Our time with the last of our fourteen partners, The American Shakespeare Center at the Blackfriars Playhouse, Staunton, Virginia was totally immersive.
When the co-founder, Ralph Cohen, shows people around for the first time he likes to hear and see their reactions on entering the auditorium. The shock of its beauty, craftsmanship, and attention to detail made us all gasp. Walking into the theatre itself is like opening a secret treasure-chest of gems. It is the only reconstruction in the world of the theatre at the former monastery of the Blackfriars that The King’s Men started to use from 1608.Here’s a photograph of the stage (Paul Prescott, left, and I, on either side of Ralph Cohen).
The company there, the American Shakespeare Center, evoke original performance practices from Shakespeare’s time. There are no varied lighting effects, so in Staunton they like to use the saucy slogan: ‘Here we do it with the lights on.’ They like to say ‘sometimes we use contemporary costumes, sometime Elizabethan, and sometimes a mixture of everything in betweeen.’ The actors perform modern music from the gallery at the beginning and in the interval. We saw three productions: a dress-rehearsal of Edward II, Macbeth, and The Comedy of Errors, for which I was able to take one of the gallants’ seats on the edge of the stage itself. This was an astonishing experience, as if the whole world of the play was happening around me.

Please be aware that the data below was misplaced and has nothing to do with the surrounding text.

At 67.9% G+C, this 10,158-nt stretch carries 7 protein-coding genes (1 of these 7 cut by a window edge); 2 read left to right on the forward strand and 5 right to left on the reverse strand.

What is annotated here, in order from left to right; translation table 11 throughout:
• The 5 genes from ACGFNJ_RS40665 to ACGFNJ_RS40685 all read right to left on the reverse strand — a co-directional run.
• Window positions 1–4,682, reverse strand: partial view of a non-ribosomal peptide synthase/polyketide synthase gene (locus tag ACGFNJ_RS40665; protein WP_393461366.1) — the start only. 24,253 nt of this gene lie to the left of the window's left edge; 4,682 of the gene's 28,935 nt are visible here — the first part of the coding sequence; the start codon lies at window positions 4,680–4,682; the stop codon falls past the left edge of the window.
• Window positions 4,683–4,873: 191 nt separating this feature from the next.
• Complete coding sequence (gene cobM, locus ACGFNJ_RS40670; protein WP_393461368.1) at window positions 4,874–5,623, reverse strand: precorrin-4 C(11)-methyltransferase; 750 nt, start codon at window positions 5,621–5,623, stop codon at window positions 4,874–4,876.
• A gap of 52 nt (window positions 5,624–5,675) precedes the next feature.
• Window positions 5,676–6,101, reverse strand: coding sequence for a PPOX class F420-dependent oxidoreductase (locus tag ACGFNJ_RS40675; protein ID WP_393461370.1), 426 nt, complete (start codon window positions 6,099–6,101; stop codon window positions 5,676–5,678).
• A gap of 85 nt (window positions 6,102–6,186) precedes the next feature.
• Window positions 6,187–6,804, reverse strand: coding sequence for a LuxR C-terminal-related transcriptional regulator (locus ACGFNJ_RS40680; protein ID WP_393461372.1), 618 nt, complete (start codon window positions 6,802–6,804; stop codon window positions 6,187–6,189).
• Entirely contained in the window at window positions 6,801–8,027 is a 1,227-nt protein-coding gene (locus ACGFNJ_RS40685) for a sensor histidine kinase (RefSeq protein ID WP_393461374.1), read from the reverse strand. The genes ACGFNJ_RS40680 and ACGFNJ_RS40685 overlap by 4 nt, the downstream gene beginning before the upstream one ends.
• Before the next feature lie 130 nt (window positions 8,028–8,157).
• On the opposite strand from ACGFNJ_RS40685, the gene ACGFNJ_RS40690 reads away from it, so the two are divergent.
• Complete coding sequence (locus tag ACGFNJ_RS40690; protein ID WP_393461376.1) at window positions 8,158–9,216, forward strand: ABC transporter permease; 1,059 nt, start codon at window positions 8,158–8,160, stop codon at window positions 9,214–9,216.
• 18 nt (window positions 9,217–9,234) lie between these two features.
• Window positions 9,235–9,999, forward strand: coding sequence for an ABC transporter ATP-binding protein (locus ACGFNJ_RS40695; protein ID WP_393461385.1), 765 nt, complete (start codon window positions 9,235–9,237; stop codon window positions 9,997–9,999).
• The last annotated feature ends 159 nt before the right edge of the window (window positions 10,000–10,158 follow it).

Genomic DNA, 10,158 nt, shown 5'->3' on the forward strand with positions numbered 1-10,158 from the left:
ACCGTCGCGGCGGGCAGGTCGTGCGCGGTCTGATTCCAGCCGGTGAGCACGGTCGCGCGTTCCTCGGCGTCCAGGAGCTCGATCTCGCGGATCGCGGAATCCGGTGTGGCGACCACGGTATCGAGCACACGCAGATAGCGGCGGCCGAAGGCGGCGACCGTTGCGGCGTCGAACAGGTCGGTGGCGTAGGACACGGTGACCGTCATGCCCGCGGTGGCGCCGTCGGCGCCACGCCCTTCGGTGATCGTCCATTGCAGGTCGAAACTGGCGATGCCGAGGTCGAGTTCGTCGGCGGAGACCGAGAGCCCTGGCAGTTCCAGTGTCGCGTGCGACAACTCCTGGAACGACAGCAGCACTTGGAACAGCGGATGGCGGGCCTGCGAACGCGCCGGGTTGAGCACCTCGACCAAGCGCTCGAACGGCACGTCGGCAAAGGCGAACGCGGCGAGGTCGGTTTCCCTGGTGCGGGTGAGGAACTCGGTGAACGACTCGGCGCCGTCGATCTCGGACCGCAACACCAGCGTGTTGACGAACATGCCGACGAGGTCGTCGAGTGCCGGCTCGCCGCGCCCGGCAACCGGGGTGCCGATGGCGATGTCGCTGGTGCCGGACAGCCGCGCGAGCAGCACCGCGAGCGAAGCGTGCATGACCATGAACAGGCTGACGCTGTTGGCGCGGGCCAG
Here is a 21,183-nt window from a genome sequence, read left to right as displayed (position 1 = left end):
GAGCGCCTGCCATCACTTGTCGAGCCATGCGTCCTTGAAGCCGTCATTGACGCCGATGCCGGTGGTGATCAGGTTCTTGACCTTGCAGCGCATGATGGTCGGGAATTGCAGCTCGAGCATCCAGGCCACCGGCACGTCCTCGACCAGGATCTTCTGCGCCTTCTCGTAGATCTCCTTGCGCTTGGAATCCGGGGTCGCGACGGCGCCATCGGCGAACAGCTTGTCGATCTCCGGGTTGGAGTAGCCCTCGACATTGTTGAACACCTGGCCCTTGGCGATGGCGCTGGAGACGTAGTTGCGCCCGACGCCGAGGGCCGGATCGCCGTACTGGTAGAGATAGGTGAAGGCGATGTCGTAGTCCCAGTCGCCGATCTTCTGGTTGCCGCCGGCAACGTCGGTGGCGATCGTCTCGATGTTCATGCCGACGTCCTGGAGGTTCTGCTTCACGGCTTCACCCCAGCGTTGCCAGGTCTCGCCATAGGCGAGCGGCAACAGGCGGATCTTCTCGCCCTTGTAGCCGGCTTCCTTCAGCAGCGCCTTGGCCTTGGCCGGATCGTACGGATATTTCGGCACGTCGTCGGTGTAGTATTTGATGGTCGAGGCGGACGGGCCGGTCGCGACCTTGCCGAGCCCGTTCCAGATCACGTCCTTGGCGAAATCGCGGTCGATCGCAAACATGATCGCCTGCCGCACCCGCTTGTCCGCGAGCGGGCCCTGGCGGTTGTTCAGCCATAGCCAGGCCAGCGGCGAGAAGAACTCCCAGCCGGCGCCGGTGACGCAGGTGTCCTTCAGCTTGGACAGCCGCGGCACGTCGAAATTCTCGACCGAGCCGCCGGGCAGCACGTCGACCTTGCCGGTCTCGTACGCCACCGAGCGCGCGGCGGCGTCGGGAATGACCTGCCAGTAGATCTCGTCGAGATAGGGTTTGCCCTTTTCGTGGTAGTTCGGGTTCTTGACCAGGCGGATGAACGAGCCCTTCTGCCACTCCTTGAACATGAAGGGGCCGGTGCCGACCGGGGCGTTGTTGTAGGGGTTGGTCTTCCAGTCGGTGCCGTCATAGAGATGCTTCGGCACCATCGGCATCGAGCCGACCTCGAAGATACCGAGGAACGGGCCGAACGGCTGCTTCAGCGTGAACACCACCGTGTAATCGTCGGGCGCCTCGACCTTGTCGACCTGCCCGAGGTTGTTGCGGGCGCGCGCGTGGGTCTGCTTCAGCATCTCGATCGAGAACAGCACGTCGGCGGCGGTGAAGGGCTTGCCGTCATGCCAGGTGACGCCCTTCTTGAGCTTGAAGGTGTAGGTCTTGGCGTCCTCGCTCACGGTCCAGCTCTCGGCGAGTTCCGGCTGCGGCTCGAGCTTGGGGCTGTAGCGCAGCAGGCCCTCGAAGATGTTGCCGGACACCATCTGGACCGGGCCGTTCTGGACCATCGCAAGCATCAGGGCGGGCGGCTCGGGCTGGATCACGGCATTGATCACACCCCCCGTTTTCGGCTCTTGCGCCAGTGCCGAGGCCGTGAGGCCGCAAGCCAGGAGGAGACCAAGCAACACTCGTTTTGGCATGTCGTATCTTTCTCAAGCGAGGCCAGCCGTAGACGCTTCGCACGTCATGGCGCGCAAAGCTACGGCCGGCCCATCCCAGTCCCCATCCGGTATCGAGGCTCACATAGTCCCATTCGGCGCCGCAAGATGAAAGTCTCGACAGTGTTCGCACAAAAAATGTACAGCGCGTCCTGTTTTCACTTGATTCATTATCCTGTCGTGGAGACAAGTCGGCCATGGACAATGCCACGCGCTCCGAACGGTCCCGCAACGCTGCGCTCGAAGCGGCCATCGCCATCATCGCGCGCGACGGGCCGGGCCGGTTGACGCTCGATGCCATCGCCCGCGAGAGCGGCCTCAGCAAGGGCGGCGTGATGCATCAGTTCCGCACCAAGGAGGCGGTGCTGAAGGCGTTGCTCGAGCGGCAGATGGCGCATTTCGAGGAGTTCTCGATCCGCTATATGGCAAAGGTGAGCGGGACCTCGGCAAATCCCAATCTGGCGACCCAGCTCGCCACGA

The American Shakespeare Center inpsires a great sense of loyalty in its actors, some of whom have worked there for ten years. Like the ensemble of men and boys who Shakespeare knew, worked with, and wrote for, their sense of ensemble deepens year in, year out.
Actor Patrick Midgley spoke with me about what it’s like being an actor there, the use of music in the productions, the sense of ensemble, and I was amazed to hear how many roles he is playing this year….